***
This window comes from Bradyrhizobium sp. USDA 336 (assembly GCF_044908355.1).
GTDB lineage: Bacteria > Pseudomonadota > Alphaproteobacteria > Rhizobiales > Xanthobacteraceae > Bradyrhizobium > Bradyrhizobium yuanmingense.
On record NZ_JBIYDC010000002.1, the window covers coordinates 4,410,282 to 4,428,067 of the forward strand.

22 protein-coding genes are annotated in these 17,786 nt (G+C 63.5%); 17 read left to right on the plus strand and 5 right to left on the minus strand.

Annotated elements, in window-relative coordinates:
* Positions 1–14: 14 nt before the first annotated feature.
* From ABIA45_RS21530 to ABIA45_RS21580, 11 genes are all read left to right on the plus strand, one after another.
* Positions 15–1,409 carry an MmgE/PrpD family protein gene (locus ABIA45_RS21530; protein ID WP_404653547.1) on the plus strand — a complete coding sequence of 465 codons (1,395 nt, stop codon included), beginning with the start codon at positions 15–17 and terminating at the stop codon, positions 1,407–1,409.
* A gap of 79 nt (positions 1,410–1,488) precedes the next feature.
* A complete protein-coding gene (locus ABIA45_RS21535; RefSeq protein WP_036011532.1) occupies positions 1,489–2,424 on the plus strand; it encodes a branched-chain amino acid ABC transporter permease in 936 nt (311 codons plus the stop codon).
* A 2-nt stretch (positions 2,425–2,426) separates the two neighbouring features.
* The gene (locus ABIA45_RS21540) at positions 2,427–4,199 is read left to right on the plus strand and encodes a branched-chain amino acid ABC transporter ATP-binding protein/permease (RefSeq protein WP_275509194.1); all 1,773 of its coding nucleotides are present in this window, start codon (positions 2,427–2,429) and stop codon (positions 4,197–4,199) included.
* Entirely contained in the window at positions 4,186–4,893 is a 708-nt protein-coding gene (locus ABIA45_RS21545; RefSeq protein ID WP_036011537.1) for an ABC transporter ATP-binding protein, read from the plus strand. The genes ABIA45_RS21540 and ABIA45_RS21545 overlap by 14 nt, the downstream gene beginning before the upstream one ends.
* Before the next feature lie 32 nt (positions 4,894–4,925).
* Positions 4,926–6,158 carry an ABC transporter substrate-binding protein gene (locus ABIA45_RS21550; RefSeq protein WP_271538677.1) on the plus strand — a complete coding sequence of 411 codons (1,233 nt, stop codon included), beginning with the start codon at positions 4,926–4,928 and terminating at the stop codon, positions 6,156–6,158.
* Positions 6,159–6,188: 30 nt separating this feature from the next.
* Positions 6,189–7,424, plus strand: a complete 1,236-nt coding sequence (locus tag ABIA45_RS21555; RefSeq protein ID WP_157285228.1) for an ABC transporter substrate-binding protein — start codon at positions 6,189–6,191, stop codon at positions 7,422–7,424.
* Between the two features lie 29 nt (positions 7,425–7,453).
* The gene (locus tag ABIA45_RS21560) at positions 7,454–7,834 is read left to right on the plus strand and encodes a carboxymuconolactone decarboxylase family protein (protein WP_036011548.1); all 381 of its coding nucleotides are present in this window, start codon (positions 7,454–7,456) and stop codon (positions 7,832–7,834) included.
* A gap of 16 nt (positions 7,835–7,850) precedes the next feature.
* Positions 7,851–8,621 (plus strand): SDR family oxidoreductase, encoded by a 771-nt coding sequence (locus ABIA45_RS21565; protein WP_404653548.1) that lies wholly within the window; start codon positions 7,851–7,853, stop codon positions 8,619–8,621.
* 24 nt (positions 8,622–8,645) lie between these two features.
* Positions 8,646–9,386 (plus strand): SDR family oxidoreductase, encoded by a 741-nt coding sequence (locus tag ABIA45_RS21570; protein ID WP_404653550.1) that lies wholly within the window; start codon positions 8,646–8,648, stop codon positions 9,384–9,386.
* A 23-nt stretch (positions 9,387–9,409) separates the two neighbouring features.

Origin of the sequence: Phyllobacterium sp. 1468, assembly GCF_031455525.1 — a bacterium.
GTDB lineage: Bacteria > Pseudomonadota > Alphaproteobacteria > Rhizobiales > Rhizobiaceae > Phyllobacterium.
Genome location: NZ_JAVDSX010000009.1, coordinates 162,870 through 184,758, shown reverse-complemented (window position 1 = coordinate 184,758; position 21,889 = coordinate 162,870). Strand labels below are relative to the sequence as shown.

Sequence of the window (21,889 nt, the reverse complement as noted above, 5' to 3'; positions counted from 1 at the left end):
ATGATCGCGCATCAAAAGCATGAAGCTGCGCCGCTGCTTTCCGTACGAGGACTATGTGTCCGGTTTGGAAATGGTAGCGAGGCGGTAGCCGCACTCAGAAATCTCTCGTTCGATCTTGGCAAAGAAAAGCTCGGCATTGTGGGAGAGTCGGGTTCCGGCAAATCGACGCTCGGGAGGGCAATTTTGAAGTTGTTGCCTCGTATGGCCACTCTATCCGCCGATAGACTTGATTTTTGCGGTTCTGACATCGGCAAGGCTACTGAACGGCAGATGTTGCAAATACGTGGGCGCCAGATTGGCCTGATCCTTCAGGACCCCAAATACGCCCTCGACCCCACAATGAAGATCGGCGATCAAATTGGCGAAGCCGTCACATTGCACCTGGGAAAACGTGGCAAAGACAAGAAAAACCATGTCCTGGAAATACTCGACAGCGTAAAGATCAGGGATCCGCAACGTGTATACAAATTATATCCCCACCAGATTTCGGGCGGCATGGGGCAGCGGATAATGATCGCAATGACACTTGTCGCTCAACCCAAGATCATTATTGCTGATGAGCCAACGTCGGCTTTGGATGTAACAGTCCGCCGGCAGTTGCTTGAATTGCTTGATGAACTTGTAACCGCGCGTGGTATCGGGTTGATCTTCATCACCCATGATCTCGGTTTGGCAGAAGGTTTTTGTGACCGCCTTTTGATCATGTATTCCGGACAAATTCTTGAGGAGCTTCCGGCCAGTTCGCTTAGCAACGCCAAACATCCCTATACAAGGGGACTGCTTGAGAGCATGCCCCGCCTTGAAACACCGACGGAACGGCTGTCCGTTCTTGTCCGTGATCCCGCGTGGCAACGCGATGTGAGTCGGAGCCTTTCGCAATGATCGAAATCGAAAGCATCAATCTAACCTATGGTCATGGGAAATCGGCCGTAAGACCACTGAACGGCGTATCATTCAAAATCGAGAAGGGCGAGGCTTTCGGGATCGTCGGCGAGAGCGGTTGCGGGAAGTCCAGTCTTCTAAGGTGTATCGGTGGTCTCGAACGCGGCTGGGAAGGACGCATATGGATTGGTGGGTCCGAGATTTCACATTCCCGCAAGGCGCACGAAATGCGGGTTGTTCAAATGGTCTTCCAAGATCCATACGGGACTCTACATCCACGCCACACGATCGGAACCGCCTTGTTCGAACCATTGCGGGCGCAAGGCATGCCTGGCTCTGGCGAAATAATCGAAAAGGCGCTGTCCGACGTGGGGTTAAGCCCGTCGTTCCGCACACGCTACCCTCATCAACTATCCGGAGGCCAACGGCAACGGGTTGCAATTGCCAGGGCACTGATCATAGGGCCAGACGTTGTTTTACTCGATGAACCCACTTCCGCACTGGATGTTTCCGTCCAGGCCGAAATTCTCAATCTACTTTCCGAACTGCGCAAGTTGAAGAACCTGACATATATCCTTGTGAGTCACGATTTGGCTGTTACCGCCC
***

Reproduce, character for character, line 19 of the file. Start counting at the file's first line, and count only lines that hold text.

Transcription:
* The gene (locus tag ABIA45_RS21560) at positions 7,454–7,834 is read left to right on the plus strand and encodes a carboxymuconolactone decarboxylase family protein (protein WP_036011548.1); all 381 of its coding nucleotides are present in this window, start codon (positions 7,454–7,456) and stop codon (positions 7,832–7,834) included.